Why develop the water on the moon could open space research

Lovers of lunar mines were particularly happy this week when researchers claimed that they had found definitive proof that there is water ice on the surface of the moon. There is even more water ice than we thought up there, and we know exactly where much of it is. That might make it even easier to exploit this water in the future.

Long before this discovery, researchers wanted to brag all the water lurking on the lunar surface. It is a resource that could be incredibly valuable for future long-term missions on the moon, because water is essential for life to function here on Earth. It can be recycled in a lunar habitat or used for drinking water or swimming. It can also be used to grow plants on the moon that are needed to feed future lunar inhabitants.

But perhaps the largest and most direct application for moon water is making rocket gas. The main components of water – hydrogen and oxygen – are two of the largest materials currently used to power rockets. And making the rocket propellant from the water on the moon could drastically reduce the cost of ambitious missions in space. At this moment, rockets that leave the earth must carry all the propellant that they need. But by using moon ice, rockets can refuel as soon as they are in space, allowing them to reach locations in the distance for less money.

"The idea would be to start a supply chain outside the earth for certain products – especially for water as propellant – so it could be much easier to move from one body to another," Julie Brisset, a research assistant at the Florida Space Institute The edge.

Getting everything in space is expensive. If you want your satellite to become disconnected from the earth's gravity, you need a lot of propellant to feed the ride to the runway. The bulk of the weight of a rocket at launch is only the propellant gas needed to get the thing into space. And the deeper you want to go into space, the more propellant you need. More energy is needed to move further and further away from the attraction of the planet. So missions to deeper space become even more expensive to pay for all the extra propellant gas needed to get there and the larger rocket to house that propellant.

But what if, instead of taking all the propellant you need from the earth, you refuel your petrol tank with propellant that is already in space? Then deep-space missions become more like cross-country road trips. "Imagine you had to drive to Denver and there were no petrol stations on the way and you had to take all your gas from New York," George Sowers, a professor at the Colorado School of Mines and former vice president at the United Launch Alliance, explains The edge. "You probably would not be able to do it in your car, you'd have to get all the fuel you needed." That's why the idea of ​​lunar mines is so appealing. Water from the moon can be extracted, torn apart in rocket fuel and transported to a propellant depot, either in the vicinity of the moon or in a low orbit around the earth. Then rockets do not have to be so big to house all their propellant. They can easily moor at a depot and refuel for longer journeys to space.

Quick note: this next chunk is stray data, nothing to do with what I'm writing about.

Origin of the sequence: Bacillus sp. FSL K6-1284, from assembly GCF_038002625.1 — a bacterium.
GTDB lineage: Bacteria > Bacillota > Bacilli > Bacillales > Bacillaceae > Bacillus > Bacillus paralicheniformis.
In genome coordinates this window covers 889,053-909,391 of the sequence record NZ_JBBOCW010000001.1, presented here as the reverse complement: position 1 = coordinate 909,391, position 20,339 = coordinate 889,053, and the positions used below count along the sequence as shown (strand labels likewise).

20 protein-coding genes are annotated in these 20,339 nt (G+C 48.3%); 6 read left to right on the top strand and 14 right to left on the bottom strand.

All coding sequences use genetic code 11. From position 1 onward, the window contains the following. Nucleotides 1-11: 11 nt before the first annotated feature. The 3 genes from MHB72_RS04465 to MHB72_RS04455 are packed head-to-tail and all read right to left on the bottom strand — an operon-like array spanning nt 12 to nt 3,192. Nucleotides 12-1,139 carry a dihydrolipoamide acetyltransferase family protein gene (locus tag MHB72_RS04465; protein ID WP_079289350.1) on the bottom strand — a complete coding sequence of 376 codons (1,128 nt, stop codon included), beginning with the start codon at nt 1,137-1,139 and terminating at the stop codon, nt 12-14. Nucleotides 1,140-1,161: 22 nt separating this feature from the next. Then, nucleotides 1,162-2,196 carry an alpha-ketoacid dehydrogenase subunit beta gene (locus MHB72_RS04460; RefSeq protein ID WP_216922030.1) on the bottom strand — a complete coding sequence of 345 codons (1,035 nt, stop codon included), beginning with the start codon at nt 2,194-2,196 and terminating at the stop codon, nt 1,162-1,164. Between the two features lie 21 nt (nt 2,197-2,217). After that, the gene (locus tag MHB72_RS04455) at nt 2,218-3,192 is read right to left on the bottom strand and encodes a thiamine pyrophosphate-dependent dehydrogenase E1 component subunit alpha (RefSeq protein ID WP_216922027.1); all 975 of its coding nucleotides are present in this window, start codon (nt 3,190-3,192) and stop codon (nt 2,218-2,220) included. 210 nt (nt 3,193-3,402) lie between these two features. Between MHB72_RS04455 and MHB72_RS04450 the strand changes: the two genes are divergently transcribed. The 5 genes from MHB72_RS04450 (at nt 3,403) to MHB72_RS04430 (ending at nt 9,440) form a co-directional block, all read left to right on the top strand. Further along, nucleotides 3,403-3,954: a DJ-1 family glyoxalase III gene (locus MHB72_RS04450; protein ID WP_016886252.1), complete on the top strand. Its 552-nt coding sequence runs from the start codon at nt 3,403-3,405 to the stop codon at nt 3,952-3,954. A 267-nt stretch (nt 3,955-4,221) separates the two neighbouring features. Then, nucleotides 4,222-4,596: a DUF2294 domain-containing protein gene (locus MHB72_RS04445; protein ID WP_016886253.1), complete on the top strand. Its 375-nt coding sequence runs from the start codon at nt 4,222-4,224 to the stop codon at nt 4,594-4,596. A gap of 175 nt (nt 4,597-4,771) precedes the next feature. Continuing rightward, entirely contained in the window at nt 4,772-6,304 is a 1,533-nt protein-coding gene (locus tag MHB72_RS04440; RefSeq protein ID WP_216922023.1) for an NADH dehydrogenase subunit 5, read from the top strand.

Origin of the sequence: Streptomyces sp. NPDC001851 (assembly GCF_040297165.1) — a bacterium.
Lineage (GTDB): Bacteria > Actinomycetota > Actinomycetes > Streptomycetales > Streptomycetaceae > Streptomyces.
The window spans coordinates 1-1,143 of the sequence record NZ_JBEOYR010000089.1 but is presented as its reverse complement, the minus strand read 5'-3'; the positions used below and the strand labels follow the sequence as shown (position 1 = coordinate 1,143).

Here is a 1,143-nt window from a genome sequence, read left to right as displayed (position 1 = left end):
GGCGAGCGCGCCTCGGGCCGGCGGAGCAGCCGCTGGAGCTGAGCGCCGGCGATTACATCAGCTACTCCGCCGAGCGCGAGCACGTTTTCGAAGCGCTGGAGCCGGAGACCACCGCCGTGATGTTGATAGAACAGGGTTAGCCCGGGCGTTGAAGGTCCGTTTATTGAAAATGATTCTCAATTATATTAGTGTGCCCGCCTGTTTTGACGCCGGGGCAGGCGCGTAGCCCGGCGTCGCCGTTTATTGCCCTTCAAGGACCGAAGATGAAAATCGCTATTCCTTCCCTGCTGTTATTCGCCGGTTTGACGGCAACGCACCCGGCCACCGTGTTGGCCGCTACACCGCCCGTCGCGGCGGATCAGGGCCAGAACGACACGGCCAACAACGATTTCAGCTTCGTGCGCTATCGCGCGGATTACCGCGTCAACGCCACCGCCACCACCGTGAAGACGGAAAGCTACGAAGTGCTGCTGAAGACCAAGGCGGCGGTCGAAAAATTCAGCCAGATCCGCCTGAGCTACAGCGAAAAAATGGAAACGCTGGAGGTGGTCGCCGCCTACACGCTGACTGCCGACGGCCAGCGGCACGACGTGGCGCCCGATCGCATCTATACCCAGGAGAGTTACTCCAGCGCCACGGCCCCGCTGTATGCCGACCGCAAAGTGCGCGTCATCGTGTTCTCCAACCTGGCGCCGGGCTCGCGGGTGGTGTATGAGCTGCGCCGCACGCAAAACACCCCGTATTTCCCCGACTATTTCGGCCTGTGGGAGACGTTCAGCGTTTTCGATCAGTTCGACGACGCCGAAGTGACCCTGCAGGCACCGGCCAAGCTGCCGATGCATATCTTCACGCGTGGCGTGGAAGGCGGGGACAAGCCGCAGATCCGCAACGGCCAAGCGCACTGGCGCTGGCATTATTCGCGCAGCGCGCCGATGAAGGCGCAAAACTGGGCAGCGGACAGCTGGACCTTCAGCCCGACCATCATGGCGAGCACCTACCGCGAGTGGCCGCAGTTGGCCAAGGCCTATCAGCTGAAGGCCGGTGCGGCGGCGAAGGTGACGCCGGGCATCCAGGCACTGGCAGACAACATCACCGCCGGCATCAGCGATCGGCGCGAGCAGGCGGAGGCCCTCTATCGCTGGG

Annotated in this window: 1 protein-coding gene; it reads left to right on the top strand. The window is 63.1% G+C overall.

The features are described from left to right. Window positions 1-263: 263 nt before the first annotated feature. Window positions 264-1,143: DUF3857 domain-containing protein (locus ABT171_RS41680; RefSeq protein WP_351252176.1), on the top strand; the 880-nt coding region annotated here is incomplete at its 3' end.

The transportation of propellant from the moon to other locations in space is not nearly as expensive as transporting the earth. The moon has a sixth of Earth's gravity, which means that less energy is needed to break off the surface. Sowers recently conducted an analysis of how much it would cost to transport the gas from the moon to different locations from space. And getting moon water to a low orbiting earth, for example, is still cheaper than sending it from the earth, even though our planet is getting closer. "If you want to use that propellant in a low orbit in the earth, it can still be 20 or 30 percent, using the propellant of the moon or the propellant of the earth," says Sowers.

Scientists have been fantasizing for decades now to turn moon water into rocket fuel, as shown by the fact that the moonstocks may be a prime number for mining. In 1994, a joint probe from NASA and the US Army Clementine found evidence that water exists in craters on the poles of the moon. These places never see the light of the sun and never reach temperatures above -250 degrees Fahrenheit. Multiple missions to the moon since have indicated that water can also be present at these locations. In 2009, NASA hit a spaceship called LCROSS in a crater at the south pole of the moon to see what kind of material the impact had occurred. NASA discovered that there was about 5 percent water in what was ejected.

A map of exposed moon ice made with data from the Chandrayaan-1 spacecraft.
Image: NASA